This Byzantine castle lies at Kato Pafos, near the harbour. It was built by the Lusignans at the beginning of the 13th century on the site of a previous Byzantine castle. It was destroyed by an earthquake in 1222.
The name Saranta Kolones (Forty columns) derives from the large number of granite columns found spread across this archaeological site.
Paphos Medieval Castle
Pafos castle was originally a Byzantine fort built to protect the harbour. It was rebuilt by the Lusignans in the 13th century, dismantled by the Venetians in 1570 during the Ottoman invasion and rebuilt by the Ottomans after they captured the island in the 16th century. Originally, this role was served by the Saranta Kolones fort, the ruins of which lie a few hundred meters to the north. During its long history, the Pafos Castle was used, as well as for protection, as prison cells, and even as a storage area for salt when the island was a British colony. In 1935 it was declared an ancient monument and today is considered as one of the hallmarks of the Pafos region.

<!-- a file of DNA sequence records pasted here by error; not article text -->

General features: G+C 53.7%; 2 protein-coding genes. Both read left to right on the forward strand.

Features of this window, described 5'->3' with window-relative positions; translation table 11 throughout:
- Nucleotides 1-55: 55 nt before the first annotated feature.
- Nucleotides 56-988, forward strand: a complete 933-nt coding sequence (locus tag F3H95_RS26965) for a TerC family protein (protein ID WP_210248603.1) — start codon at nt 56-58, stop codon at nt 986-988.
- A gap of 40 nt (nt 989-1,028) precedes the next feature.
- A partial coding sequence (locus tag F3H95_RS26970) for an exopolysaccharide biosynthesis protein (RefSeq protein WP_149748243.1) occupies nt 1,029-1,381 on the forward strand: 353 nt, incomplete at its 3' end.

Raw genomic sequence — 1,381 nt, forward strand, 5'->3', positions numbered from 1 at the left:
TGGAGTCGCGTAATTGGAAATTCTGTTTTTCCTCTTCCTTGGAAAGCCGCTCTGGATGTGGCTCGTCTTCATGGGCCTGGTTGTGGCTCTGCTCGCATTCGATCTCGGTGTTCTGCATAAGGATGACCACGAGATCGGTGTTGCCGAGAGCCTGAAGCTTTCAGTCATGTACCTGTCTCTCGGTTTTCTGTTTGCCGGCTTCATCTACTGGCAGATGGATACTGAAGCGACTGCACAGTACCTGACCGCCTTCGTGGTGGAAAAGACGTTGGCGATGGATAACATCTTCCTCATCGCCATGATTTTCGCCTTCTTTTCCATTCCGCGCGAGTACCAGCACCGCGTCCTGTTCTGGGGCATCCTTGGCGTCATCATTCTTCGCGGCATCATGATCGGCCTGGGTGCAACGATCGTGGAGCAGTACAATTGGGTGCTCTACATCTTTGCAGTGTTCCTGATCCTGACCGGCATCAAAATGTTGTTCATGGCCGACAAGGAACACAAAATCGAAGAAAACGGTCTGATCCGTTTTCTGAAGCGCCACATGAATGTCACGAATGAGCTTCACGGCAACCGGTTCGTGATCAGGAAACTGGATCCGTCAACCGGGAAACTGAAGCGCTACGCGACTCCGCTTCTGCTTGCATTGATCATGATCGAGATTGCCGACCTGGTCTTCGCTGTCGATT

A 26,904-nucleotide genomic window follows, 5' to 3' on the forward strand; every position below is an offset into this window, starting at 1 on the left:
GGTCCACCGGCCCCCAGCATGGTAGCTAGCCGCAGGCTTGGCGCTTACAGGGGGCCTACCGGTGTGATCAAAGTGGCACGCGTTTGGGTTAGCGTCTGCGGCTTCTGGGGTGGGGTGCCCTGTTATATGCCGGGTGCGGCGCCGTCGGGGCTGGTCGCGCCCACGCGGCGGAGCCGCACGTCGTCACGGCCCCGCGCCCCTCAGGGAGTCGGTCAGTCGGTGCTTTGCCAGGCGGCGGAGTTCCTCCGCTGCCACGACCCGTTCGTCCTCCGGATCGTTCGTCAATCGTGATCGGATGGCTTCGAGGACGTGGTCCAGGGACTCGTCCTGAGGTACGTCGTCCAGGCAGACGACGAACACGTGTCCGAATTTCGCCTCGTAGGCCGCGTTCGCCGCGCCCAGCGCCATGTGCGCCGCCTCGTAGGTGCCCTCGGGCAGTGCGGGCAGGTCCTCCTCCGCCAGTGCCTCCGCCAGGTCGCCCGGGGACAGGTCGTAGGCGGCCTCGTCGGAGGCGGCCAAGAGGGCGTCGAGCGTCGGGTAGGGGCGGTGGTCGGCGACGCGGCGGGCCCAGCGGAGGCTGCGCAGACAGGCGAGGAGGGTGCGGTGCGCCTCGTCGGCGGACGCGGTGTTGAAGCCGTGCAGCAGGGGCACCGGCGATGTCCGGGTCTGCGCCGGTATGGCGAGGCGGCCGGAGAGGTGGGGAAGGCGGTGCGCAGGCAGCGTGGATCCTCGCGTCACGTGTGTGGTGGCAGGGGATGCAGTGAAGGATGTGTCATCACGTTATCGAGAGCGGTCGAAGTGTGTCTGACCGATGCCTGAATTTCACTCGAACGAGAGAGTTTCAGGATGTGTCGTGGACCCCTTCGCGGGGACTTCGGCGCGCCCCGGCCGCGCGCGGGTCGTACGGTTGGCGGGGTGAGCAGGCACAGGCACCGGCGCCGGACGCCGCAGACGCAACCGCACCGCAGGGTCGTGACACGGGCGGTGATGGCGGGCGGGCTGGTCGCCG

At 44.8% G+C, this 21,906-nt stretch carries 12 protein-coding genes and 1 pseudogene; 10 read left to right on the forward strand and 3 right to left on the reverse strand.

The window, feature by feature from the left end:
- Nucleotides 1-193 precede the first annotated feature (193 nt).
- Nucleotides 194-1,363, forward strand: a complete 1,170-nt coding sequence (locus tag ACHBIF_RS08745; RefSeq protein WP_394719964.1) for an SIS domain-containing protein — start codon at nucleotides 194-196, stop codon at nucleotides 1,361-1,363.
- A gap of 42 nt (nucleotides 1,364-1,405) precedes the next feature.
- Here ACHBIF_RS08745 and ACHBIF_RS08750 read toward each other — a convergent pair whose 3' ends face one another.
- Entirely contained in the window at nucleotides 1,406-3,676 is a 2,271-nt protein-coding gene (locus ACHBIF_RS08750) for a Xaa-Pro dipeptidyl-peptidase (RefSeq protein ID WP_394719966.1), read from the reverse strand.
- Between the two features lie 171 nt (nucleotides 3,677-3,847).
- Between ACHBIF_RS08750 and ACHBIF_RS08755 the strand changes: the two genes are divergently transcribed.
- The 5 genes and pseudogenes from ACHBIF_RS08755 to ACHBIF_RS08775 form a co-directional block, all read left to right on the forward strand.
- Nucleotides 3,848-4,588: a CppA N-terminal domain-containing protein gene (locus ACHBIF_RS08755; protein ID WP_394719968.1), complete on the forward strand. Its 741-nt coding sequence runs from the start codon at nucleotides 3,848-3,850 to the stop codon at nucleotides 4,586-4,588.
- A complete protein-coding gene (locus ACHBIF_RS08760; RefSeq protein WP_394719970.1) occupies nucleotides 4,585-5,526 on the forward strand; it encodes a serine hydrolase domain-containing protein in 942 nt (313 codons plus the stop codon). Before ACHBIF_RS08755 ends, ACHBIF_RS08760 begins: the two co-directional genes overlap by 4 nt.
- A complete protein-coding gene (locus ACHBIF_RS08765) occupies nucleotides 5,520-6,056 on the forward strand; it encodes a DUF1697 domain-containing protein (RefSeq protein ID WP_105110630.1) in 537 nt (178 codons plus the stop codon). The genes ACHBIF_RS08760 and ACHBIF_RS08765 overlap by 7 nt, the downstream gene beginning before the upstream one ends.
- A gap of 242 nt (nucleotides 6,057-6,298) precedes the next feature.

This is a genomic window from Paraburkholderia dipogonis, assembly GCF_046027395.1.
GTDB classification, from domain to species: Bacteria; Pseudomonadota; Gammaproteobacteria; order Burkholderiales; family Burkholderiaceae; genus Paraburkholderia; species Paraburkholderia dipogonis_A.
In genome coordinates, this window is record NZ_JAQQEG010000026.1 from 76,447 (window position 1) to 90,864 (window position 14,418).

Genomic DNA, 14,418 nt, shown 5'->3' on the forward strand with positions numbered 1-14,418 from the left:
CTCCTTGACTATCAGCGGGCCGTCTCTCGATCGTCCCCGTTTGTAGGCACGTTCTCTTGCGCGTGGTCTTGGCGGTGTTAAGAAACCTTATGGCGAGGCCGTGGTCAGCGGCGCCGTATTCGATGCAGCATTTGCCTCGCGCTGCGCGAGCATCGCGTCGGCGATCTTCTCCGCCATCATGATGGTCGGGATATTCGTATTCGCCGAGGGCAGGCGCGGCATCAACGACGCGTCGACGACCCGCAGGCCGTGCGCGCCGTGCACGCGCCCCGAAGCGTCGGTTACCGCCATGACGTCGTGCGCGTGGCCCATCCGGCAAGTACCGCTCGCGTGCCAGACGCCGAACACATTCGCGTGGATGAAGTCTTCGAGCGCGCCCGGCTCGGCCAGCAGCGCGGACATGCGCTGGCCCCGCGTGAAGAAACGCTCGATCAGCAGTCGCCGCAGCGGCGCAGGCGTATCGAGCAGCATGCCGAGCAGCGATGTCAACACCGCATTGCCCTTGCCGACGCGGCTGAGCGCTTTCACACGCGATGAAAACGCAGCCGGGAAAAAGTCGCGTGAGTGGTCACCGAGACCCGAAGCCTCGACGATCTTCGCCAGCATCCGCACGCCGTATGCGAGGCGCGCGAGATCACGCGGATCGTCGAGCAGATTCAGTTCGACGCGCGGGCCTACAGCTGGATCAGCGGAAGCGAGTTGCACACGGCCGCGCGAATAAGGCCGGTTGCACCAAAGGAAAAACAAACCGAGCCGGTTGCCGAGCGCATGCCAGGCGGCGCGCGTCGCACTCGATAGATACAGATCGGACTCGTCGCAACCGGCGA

Many cultural events take place in the square just in front of the castle, while during September each year the Pafos Aphrodite Festival which presents a different opera every year staged here by world famous artists with the castle building usually acting as part of the scenery.